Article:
- Hardcover: 280 pages
- Publisher: Stanford Business Books; 1 edition (March 30, 2016)
- Language: English
- ISBN-10: 0804798656
- ISBN-13: 978-0804798655
- Product Dimensions: 6 x 1 x 9 inches
- Shipping Weight: 1.1 pounds (View shipping rates and policies)
- Average Customer Review: 17 customer reviews
- Amazon Best Sellers Rank: #212,071 in Books (See Top 100 in Books)
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Lead and Disrupt: How to Solve the Innovator's Dilemma 1st Edition
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"In this age of digital democratization, every organization is threatened by disruptions that are hard to see and can happen overnight. Fortunately, Lead and Disrupt provides a road map, helping us to balance current opportunities, explore future ones, and attain the ultimate goal of becoming ambidexterous." (John Winsor, Founder and Chairman Victors & Spoils)
"Lead and Disrupt is a tour de force, a must-read for those who wish to disrupt and avoid disruption. Executives will find in this book many decisions that they wish to emulate." (David J. Teece, UC Berkeley and Chairman Berkeley Research Group)
"With deep wisdom and insight, Lead and Disrupt provides a nuanced framework for leaders to deal with the tensions that are natural to ambidextrous organizations." (Vincent Roche, President and CEO, Analog Devices Inc.)
"In a sea of books about managing innovation, this is a rare pearl. Lead and Disrupt will guide firms as they build ambidextrous capacity and dominate their markets." (Marc Ventresca Oxford University)
"One of the perennial puzzles in business is how established companies can maintain their core while simultaneously pursuing new growth. This book provides an insightful perspective on the important role leadership can play in solving that puzzle." (Clayton M. Christensen Harvard Business School and author of The Innovator's Dilemma)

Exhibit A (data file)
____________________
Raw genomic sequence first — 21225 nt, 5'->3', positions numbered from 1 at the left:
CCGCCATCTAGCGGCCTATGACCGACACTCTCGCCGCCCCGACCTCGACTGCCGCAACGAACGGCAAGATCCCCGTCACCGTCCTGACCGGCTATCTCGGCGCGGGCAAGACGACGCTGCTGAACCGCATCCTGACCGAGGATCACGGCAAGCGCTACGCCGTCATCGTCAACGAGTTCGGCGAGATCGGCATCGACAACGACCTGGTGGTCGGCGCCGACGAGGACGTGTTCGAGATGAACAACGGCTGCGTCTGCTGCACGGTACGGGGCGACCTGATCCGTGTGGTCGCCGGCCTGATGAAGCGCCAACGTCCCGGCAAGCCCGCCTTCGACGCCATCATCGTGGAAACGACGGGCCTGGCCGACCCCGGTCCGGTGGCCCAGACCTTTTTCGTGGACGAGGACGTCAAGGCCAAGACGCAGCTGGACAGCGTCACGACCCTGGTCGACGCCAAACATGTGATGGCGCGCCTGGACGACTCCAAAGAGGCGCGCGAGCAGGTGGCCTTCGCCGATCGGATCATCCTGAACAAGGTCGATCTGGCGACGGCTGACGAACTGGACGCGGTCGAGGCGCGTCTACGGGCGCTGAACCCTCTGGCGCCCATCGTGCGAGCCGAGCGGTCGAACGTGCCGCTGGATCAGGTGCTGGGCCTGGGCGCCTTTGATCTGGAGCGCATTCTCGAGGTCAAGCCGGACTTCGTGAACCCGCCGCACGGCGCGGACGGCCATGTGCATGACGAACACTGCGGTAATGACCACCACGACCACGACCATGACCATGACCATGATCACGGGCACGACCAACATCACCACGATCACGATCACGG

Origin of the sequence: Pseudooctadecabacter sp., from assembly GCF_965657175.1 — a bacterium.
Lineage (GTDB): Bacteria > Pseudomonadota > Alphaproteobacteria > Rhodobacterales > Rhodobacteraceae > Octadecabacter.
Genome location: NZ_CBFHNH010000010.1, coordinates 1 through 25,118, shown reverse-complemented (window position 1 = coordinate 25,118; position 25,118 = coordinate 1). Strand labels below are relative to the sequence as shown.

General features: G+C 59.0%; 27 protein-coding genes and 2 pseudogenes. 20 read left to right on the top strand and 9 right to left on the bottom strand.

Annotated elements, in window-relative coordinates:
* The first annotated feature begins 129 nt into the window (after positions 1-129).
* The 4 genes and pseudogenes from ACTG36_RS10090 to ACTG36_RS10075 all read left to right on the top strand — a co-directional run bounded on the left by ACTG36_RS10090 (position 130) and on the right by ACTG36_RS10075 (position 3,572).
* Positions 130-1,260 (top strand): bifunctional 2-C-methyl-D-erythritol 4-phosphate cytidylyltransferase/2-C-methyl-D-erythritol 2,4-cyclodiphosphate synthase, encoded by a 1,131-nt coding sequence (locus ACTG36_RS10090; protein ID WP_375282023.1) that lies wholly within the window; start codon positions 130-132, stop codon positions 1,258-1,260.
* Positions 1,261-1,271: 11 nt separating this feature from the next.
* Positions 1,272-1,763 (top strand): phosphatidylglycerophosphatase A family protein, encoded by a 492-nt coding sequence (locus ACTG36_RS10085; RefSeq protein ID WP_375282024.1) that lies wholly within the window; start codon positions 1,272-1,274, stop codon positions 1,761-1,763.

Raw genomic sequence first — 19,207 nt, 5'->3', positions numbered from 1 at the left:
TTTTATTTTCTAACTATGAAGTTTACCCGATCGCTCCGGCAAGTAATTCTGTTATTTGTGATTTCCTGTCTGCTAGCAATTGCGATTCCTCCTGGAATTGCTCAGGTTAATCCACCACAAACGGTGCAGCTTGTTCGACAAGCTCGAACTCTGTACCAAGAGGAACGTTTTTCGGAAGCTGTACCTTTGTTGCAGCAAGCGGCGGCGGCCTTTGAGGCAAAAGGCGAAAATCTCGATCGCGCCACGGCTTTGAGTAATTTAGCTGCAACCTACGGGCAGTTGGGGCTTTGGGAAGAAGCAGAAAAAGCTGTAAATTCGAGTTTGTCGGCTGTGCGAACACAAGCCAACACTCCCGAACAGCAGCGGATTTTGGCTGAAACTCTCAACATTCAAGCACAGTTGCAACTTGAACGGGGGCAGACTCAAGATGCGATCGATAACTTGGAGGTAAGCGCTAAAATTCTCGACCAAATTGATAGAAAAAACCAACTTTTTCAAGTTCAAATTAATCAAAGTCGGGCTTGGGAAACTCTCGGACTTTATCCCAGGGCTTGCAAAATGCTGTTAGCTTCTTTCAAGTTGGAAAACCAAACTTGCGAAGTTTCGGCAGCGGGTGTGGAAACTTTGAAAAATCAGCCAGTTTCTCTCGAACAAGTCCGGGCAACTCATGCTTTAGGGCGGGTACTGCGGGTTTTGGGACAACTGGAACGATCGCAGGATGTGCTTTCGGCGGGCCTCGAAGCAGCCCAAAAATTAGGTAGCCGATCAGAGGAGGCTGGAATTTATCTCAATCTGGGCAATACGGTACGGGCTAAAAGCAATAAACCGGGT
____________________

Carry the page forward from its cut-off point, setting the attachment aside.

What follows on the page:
"Only one thing in life is constant: change. Ignore it and perish. Embrace it and thrive. O'Reilly and Tushman eloquently make the case for how great organizations simultaneously respect their past while embracing the future. A must-read for all leaders!" (Bruce Harreld, President, University of Iowa, and former SVP IBM)
About the Author
Charles A. O'Reilly III is the Frank E. Buck Professor of Management at Stanford University's Graduate School of Business. Michael L. Tushman is the Paul R. Lawrence MBA Class of 1942 Professor of Business Administration at Harvard Business School. Together, they are the authors of Winning Through Innovation (2002). Their consulting practice, Change Logic, helps firms, CEOs, and senior teams around the world to innovate and thrive.
Top customer reviews
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When I first read this book my company was examining several possible next steps, and although we are not large enough to be ambidextrous, using the frameworks and advice from the book as a lens it helped us organize several disparate ideas into a coherent, linear, and in hindsight obvious path.
We talk about this book a lot in our office. Why do some companies fail? Why do some succeed? How do we make sure are in the winning category. I highly recommend this book to all startups, and anyone that works in business and would like to move their career forward.